Consensus: Defining Diversity

The search for a Vice President for Institute Diversity and the resulting protesters have raised many valid question about diversity on Tech’s campus. While there are many organizations and departments on campus dedicated to diversity, the current situation has them fragmented without a central message or agenda to better develop diversity on an institute-wide basis. A Vice President level position would give more authority to enforce diversity initiatives beyond the student level and into the reaches of faculty and staff.

But this position must also be more encompassing of different diversity forms and not limit the discussion to the need for ethnic and racial diversity. While these two aspects are important, often, diversity is boiled down to P.R. stunts involving people of different complexions taking a picture together. For this position to be worth the time, money and other resources that will be dedicated to it, the person in this new position must go beyond the norm. The new administrator must push the boundaries of the current diversity definition and engage the campus in a larger conversation about effective implementation of a refined diversity strategy. Students, faculty and staff should also be challenged to find their own unique roll on campus.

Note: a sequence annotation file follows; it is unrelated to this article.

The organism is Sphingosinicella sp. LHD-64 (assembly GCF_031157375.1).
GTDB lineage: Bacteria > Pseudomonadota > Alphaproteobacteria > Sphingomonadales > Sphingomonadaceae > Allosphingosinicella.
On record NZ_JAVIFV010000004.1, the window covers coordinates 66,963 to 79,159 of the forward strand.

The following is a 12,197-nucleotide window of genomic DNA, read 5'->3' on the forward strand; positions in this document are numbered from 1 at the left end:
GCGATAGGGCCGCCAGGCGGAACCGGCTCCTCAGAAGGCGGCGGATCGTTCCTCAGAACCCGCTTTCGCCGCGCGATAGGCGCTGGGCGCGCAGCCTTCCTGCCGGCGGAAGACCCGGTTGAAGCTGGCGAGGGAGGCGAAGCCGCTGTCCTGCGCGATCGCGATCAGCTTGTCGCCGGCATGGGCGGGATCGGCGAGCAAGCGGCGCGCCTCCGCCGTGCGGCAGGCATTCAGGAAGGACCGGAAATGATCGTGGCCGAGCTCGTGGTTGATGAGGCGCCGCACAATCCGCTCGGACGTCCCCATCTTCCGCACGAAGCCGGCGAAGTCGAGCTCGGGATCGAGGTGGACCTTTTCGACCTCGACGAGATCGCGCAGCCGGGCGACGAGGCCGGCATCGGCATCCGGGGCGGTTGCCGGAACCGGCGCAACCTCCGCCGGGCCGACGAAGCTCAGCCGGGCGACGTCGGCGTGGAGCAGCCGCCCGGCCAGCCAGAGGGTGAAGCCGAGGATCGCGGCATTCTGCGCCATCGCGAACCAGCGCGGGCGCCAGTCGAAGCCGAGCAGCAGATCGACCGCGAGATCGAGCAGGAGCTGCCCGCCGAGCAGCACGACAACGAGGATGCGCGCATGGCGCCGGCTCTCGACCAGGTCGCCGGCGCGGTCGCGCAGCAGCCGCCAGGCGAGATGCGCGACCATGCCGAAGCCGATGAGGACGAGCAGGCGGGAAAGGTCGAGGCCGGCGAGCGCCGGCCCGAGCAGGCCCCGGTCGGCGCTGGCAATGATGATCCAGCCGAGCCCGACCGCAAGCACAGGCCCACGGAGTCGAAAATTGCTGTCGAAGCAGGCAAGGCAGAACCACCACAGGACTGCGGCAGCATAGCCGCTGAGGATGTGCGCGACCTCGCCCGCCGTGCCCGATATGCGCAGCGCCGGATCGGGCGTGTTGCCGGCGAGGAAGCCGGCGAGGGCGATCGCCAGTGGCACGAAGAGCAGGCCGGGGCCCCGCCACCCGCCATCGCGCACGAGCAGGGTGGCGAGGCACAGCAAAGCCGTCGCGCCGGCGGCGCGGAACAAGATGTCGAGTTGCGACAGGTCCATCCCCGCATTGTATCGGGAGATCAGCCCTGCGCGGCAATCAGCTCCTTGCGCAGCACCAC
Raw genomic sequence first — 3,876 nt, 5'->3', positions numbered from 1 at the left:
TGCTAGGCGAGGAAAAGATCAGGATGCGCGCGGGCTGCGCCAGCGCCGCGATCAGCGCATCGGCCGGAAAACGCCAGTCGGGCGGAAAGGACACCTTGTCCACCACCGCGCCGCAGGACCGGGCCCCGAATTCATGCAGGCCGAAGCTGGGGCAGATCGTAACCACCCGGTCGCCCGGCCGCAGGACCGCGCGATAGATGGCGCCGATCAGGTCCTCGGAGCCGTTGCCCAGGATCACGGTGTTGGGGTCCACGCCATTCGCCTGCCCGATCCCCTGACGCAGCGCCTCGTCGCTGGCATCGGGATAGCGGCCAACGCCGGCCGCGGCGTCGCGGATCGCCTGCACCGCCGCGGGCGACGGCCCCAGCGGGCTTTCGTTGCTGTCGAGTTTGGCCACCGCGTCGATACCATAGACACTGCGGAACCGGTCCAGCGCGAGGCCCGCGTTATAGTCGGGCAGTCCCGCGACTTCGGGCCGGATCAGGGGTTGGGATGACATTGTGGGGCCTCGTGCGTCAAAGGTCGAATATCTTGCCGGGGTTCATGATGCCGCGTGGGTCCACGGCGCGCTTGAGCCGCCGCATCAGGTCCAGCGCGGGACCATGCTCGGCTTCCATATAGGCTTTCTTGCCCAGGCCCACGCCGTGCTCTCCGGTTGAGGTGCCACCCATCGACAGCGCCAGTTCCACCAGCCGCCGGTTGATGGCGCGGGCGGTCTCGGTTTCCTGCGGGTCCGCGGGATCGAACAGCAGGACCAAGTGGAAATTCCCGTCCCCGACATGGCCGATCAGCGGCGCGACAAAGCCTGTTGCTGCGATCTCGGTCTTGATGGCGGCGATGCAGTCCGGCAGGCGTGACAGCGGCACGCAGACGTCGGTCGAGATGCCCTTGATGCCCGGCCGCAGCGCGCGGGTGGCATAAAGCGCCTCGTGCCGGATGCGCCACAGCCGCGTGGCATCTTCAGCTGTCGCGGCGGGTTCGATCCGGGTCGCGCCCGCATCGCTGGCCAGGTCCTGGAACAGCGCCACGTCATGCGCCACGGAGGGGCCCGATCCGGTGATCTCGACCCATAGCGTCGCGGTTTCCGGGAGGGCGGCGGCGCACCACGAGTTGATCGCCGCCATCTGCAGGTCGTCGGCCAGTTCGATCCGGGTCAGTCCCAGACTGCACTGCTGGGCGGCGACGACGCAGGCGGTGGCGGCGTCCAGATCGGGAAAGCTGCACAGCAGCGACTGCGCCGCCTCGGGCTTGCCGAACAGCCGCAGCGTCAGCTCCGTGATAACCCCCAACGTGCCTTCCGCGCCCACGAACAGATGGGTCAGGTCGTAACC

Intellectual diversity is often overlooked in the broader spectrum of the discussion. As Joseph Bankoff discussed during his recent speech to campus for the IMPACT Speaker Series, innovation comes when people with different perspectives and backgrounds come together and contribute to a larger discussion about a problem facing humanity. Development of this trans-disciplinary forum throughout the Tech campus could be a bold step for the Institute in the future. Encouraging and promoting such discussions should be the goal of the Vice President, not filling quotas.